“I love traveling, and I love books. And when two of my favorite hobbies combine there’s just nothing better than that! Join me on a wanderlust around the world…”
If I could I would revel in my wanderlust, hit the winding road, step into the unknown, discover new places, taste new cultures, and partake in all the delights of the journey. Sounds enticing…doesn’t it? But alas my bank balance is mournfully meager that can work no such magic for me. So, like Robert Frost’s traveler I can only stare at the roads not taken and marvel at all the differences they would have made. However instead of brooding over my luck, I make it up by picking up books that bring to life distant cities – big and small and countrysides far and wide, and thus satiate my wanderlust.
The following books will not only fuel your wanderlust but also unveil new places and challenge your notion of what’s possible during travel. These books do not set out to be ‘travel books’ but travel is central to these books.
- Under the Tuscan Sun
My dying wish is to live in Italy, explore the countryside and learn to cook Italian food. Until that dream comes true, I experience Italy with ‘Under the Tuscan Sun’. Set in the enchanting and poetic world of Tuscany, it illuminates the colors, textures and spectacular countryside of Tuscany. Frances Mayes paints a dazzling world of Italian food, hill towns, delightful people and vibrant local markets. She explores the pleasures of Italian life as she buys and restores an abandoned villa in Tuscany after a brutal divorce. Once you are through with the book, I bet my last penny that you will move heaven and earth to visit Italy.
- The Caliph’s House: A Year in Casablanca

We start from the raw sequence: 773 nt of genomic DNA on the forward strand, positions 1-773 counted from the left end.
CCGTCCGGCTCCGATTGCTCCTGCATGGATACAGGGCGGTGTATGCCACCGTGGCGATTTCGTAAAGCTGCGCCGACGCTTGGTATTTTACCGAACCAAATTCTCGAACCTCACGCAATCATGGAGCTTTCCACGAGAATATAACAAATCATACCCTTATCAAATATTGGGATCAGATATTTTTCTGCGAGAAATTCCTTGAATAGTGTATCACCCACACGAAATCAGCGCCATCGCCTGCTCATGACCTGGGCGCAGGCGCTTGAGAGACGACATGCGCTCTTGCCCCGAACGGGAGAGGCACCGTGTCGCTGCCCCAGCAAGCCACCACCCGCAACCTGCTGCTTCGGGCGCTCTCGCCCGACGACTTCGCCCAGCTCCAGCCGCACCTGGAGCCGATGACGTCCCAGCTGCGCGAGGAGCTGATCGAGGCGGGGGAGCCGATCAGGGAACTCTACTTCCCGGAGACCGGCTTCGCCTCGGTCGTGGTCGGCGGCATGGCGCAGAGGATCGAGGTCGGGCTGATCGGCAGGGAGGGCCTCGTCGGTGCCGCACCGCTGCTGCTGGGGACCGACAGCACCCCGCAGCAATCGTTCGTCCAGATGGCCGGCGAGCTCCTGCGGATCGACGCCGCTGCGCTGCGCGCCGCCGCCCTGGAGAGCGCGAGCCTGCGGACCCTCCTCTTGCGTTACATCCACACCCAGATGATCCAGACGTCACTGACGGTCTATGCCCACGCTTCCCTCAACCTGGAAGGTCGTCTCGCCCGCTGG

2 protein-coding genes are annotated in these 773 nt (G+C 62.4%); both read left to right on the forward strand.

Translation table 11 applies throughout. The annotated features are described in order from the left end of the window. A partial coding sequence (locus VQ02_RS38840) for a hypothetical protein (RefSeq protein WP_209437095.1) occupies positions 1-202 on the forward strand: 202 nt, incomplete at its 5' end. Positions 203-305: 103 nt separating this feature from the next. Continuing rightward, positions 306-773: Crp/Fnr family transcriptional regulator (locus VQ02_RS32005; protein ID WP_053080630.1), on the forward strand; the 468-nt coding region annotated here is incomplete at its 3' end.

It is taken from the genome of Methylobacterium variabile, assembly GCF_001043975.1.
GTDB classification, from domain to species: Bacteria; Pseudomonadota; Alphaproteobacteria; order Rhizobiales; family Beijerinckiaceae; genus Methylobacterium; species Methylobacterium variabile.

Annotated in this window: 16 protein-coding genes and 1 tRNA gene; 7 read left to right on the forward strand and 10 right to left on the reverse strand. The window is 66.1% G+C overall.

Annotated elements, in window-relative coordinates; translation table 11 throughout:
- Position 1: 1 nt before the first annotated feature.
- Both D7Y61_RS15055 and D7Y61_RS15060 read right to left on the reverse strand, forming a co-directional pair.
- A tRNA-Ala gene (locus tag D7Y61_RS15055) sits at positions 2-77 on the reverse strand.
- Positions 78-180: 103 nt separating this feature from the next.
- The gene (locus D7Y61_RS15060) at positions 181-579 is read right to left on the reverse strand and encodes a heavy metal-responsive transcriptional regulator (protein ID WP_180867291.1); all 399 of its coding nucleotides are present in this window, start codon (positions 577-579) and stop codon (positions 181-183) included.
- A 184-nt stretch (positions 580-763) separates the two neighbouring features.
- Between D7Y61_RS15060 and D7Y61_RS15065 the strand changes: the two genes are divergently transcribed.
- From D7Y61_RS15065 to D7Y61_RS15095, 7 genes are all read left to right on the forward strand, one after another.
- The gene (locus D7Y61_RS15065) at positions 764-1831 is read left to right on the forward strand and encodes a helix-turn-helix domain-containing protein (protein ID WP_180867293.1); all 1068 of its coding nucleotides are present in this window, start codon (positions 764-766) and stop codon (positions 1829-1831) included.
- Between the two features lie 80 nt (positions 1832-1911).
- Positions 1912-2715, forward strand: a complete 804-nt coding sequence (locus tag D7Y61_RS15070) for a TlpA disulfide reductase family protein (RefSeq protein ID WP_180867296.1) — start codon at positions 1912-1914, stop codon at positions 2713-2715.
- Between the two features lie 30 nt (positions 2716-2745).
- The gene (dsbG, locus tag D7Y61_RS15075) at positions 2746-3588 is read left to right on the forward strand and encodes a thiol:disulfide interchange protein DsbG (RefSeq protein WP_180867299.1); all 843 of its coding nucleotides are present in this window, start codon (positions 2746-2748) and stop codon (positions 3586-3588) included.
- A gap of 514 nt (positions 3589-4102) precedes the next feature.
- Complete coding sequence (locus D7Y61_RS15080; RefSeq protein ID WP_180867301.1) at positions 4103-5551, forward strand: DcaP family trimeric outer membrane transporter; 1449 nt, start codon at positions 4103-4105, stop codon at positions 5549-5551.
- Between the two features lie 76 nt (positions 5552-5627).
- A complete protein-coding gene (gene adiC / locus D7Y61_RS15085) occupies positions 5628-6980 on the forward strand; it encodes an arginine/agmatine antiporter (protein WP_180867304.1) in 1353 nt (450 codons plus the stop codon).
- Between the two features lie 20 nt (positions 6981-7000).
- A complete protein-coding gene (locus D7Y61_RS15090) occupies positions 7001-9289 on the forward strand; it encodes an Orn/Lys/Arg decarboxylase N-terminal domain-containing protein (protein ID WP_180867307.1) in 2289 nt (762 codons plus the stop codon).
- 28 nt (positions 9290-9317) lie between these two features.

Moving to another country and to an alien culture comes with its own set of surprises and adventures. Tahir Shah, the author of ‘The Caliph’s House: A Year in Casablanca’ reflects on his life in light of another culture and moves beyond what he knows. Inspired by the Moroccan vacations of his childhood, Tahir Shah fulfills his dream of moving bag and baggage with his family from the gray skies of London to the sun-drenched city of Casablanca. The Caliph’s House is a chronicle of a great gamble a family takes which sets off a great adventure that unfolds over a year.
After you are through the adventure you will find your every nerve tingling with the conviction that you too must experience the adventure.
The story of the city of Istanbul is intertwined with the story of the writer Orhan Pamuk. For someone eager to explore the unique cultural identity of Turkey that lies on the cusp of the Eastern and Western divide, the book will never fail to work its magic on you. The relics of the old Ottoman empire are as much a part of Istanbul as the signs of modernity.
Once you have read the book, Istanbul will unfold before your eyes and seduce you to travel to it in blood and flesh.
- On the Road